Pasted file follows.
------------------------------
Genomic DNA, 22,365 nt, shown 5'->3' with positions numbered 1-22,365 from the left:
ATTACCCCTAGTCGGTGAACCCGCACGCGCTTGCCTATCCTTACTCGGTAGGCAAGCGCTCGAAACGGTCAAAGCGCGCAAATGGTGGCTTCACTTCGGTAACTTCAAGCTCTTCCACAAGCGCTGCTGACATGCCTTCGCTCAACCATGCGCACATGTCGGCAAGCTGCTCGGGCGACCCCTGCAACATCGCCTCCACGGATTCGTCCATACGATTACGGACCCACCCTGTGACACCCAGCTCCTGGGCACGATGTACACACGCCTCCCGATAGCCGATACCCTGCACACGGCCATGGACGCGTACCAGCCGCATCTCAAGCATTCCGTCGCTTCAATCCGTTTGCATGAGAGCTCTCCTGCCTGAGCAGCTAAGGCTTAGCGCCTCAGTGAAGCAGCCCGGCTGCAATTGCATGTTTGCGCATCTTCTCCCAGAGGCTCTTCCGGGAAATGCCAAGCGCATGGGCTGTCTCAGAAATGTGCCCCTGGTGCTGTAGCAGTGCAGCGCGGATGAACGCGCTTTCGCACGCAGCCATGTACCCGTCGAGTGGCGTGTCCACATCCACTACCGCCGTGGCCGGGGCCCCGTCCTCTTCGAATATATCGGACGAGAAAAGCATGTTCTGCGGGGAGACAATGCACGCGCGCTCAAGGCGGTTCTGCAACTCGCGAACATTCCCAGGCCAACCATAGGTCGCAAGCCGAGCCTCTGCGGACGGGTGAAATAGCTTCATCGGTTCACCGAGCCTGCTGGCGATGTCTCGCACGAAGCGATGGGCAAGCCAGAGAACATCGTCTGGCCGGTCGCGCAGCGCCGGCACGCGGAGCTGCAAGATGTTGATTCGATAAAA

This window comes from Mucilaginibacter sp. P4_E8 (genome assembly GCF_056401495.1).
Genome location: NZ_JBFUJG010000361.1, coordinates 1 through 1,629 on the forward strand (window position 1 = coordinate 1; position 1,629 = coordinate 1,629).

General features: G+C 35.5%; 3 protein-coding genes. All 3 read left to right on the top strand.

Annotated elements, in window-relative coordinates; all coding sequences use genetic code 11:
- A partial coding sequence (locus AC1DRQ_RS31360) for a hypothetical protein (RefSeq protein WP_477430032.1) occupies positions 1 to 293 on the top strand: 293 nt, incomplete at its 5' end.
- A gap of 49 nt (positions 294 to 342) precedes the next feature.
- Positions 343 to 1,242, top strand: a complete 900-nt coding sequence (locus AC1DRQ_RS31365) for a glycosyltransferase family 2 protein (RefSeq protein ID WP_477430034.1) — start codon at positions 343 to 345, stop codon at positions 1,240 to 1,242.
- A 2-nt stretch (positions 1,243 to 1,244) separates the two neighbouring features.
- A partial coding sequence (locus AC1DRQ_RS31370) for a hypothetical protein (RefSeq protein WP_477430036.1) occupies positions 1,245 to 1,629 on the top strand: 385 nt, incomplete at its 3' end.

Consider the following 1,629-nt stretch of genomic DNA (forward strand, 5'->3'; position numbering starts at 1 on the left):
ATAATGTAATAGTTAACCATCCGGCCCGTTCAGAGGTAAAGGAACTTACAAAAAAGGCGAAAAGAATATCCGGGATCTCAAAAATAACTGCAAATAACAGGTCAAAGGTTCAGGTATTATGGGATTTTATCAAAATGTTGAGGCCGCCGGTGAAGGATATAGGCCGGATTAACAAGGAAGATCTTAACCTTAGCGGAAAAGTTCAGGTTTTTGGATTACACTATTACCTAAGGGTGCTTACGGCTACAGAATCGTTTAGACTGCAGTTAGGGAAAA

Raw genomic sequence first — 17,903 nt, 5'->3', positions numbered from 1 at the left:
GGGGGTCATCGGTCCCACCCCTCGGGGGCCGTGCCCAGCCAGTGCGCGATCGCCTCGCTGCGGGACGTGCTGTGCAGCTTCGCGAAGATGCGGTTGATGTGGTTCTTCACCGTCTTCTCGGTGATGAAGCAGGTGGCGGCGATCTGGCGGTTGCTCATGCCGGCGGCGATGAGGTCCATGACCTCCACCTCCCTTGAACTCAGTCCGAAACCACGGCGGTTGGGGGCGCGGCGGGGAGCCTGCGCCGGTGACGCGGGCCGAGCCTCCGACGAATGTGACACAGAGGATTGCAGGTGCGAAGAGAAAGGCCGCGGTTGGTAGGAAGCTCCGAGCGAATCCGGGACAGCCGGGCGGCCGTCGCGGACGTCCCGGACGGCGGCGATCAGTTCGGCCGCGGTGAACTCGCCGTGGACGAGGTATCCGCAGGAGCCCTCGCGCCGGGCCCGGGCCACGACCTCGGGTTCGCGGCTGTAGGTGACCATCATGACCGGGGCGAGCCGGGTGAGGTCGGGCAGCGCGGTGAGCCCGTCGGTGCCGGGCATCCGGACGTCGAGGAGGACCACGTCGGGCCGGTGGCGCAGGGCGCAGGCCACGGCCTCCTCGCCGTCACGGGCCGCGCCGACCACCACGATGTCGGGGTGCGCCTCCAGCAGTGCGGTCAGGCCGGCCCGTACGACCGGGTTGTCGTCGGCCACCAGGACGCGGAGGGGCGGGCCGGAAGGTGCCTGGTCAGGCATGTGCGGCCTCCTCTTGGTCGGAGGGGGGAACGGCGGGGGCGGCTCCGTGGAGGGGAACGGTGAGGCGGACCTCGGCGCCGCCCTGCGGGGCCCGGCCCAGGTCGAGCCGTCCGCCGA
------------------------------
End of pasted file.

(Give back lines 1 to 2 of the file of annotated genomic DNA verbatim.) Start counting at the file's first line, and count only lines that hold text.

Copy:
Genomic DNA, 22,365 nt, shown 5'->3' with positions numbered 1-22,365 from the left:
ATTACCCCTAGTCGGTGAACCCGCACGCGCTTGCCTATCCTTACTCGGTAGGCAAGCGCTCGAAACGGTCAAAGCGCGCAAATGGTGGCTTCACTTCGGTAACTTCAAGCTCTTCCACAAGCGCTGCTGACATGCCTTCGCTCAACCATGCGCACATGTCGGCAAGCTGCTCGGGCGACCCCTGCAACATCGCCTCCACGGATTCGTCCATACGATTACGGACCCACCCTGTGACACCCAGCTCCTGGGCACGATGTACACACGCCTCCCGATAGCCGATACCCTGCACACGGCCATGGACGCGTACCAGCCGCATCTCAAGCATTCCGTCGCTTCAATCCGTTTGCATGAGAGCTCTCCTGCCTGAGCAGCTAAGGCTTAGCGCCTCAGTGAAGCAGCCCGGCTGCAATTGCATGTTTGCGCATCTTCTCCCAGAGGCTCTTCCGGGAAATGCCAAGCGCATGGGCTGTCTCAGAAATGTGCCCCTGGTGCTGTAGCAGTGCAGCGCGGATGAACGCGCTTTCGCACGCAGCCATGTACCCGTCGAGTGGCGTGTCCACATCCACTACCGCCGTGGCCGGGGCCCCGTCCTCTTCGAATATATCGGACGAGAAAAGCATGTTCTGCGGGGAGACAATGCACGCGCGCTCAAGGCGGTTCTGCAACTCGCGAACATTCCCAGGCCAACCATAGGTCGCAAGCCGAGCCTCTGCGGACGGGTGAAATAGCTTCATCGGTTCACCGAGCCTGCTGGCGATGTCTCGCACGAAGCGATGGGCAAGCCAGAGAACATCGTCTGGCCGGTCGCGCAGCGCCGGCACGCGGAGCTGCAAGATGTTGATTCGATAAAA